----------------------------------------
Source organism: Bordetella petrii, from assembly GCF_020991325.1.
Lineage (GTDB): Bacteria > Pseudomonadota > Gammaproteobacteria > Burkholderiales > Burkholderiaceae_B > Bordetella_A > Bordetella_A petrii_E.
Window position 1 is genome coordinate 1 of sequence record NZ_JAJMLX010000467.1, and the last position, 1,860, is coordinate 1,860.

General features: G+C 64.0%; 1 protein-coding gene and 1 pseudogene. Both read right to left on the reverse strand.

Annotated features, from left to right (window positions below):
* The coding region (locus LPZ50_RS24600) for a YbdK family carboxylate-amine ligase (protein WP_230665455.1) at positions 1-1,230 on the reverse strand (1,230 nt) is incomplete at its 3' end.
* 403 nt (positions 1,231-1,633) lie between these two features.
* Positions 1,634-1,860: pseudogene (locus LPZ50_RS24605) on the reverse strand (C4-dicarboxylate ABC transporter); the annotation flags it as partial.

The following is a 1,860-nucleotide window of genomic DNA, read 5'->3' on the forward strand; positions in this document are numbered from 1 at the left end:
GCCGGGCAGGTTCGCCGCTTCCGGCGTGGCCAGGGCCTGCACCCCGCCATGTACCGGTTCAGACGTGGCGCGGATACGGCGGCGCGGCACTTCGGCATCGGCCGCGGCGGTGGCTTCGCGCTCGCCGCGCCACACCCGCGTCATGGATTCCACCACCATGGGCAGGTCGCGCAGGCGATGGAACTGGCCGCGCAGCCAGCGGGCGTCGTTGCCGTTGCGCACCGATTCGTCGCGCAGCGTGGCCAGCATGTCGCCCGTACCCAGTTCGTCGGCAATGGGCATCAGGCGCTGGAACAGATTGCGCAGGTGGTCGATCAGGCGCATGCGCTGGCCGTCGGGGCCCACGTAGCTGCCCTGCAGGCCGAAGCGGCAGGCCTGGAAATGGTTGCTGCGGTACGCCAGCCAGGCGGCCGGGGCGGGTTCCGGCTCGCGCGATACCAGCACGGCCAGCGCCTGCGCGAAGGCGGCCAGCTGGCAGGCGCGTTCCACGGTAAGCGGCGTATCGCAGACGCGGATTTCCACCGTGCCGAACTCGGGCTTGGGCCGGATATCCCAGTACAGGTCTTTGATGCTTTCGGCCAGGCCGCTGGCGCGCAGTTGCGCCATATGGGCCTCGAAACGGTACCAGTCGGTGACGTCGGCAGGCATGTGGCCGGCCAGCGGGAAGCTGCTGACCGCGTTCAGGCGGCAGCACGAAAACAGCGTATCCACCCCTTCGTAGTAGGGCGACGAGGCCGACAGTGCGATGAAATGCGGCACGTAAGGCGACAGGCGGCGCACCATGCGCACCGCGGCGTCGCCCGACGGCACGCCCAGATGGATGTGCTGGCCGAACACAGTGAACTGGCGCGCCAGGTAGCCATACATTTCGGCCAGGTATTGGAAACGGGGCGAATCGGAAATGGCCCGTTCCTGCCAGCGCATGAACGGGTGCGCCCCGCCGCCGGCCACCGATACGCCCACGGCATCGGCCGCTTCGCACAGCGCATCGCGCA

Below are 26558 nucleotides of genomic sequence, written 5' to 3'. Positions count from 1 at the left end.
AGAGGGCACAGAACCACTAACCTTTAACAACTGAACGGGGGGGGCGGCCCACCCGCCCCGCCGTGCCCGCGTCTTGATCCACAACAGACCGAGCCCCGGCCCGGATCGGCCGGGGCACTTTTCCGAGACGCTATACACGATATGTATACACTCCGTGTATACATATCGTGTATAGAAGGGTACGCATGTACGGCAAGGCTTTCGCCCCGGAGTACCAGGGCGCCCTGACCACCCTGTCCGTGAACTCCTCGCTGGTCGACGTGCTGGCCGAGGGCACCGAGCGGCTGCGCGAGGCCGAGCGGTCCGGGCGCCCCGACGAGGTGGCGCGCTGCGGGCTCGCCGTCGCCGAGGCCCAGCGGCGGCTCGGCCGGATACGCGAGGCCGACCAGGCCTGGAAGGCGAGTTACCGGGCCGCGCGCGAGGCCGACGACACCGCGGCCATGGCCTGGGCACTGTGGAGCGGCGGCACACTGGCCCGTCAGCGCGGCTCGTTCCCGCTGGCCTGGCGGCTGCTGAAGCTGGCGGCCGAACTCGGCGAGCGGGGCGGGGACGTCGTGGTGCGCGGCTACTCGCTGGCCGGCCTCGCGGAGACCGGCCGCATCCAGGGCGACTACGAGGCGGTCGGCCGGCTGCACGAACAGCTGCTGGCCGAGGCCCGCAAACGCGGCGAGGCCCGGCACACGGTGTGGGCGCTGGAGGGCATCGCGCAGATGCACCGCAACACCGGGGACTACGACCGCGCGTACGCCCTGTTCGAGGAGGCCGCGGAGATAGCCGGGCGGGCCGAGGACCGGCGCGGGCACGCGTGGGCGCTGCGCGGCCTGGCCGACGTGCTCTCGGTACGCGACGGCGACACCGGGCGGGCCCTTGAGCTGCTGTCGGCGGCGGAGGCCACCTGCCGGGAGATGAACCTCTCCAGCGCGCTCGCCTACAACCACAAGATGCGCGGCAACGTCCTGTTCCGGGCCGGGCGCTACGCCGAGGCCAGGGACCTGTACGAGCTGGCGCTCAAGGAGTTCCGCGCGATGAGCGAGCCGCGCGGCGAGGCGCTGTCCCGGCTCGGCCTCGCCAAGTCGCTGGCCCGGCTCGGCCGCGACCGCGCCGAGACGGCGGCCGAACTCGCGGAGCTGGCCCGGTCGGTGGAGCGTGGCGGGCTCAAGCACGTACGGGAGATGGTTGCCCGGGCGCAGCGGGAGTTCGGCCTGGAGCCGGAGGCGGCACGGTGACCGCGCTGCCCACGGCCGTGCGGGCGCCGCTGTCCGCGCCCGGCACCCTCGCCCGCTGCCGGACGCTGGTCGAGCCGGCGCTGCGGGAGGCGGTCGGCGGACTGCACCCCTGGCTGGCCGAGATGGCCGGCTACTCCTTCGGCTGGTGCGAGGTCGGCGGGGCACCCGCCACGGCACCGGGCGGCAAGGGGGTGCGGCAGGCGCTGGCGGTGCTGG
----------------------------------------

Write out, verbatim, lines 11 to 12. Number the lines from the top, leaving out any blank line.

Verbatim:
Below are 26558 nucleotides of genomic sequence, written 5' to 3'. Positions count from 1 at the left end.
AGAGGGCACAGAACCACTAACCTTTAACAACTGAACGGGGGGGGCGGCCCACCCGCCCCGCCGTGCCCGCGTCTTGATCCACAACAGACCGAGCCCCGGCCCGGATCGGCCGGGGCACTTTTCCGAGACGCTATACACGATATGTATACACTCCGTGTATACATATCGTGTATAGAAGGGTACGCATGTACGGCAAGGCTTTCGCCCCGGAGTACCAGGGCGCCCTGACCACCCTGTCCGTGAACTCCTCGCTGGTCGACGTGCTGGCCGAGGGCACCGAGCGGCTGCGCGAGGCCGAGCGGTCCGGGCGCCCCGACGAGGTGGCGCGCTGCGGGCTCGCCGTCGCCGAGGCCCAGCGGCGGCTCGGCCGGATACGCGAGGCCGACCAGGCCTGGAAGGCGAGTTACCGGGCCGCGCGCGAGGCCGACGACACCGCGGCCATGGCCTGGGCACTGTGGAGCGGCGGCACACTGGCCCGTCAGCGCGGCTCGTTCCCGCTGGCCTGGCGGCTGCTGAAGCTGGCGGCCGAACTCGGCGAGCGGGGCGGGGACGTCGTGGTGCGCGGCTACTCGCTGGCCGGCCTCGCGGAGACCGGCCGCATCCAGGGCGACTACGAGGCGGTCGGCCGGCTGCACGAACAGCTGCTGGCCGAGGCCCGCAAACGCGGCGAGGCCCGGCACACGGTGTGGGCGCTGGAGGGCATCGCGCAGATGCACCGCAACACCGGGGACTACGACCGCGCGTACGCCCTGTTCGAGGAGGCCGCGGAGATAGCCGGGCGGGCCGAGGACCGGCGCGGGCACGCGTGGGCGCTGCGCGGCCTGGCCGACGTGCTCTCGGTACGCGACGGCGACACCGGGCGGGCCCTTGAGCTGCTGTCGGCGGCGGAGGCCACCTGCCGGGAGATGAACCTCTCCAGCGCGCTCGCCTACAACCACAAGATGCGCGGCAACGTCCTGTTCCGGGCCGGGCGCTACGCCGAGGCCAGGGACCTGTACGAGCTGGCGCTCAAGGAGTTCCGCGCGATGAGCGAGCCGCGCGGCGAGGCGCTGTCCCGGCTCGGCCTCGCCAAGTCGCTGGCCCGGCTCGGCCGCGACCGCGCCGAGACGGCGGCCGAACTCGCGGAGCTGGCCCGGTCGGTGGAGCGTGGCGGGCTCAAGCACGTACGGGAGATGGTTGCCCGGGCGCAGCGGGAGTTCGGCCTGGAGCCGGAGGCGGCACGGTGACCGCGCTGCCCACGGCCGTGCGGGCGCCGCTGTCCGCGCCCGGCACCCTCGCCCGCTGCCGGACGCTGGTCGAGCCGGCGCTGCGGGAGGCGGTCGGCGGACTGCACCCCTGGCTGGCCGAGATGGCCGGCTACTCCTTCGGCTGGTGCGAGGTCGGCGGGGCACCCGCCACGGCACCGGGCGGCAAGGGGGTGCGGCAGGCGCTGGCGGTGCTGG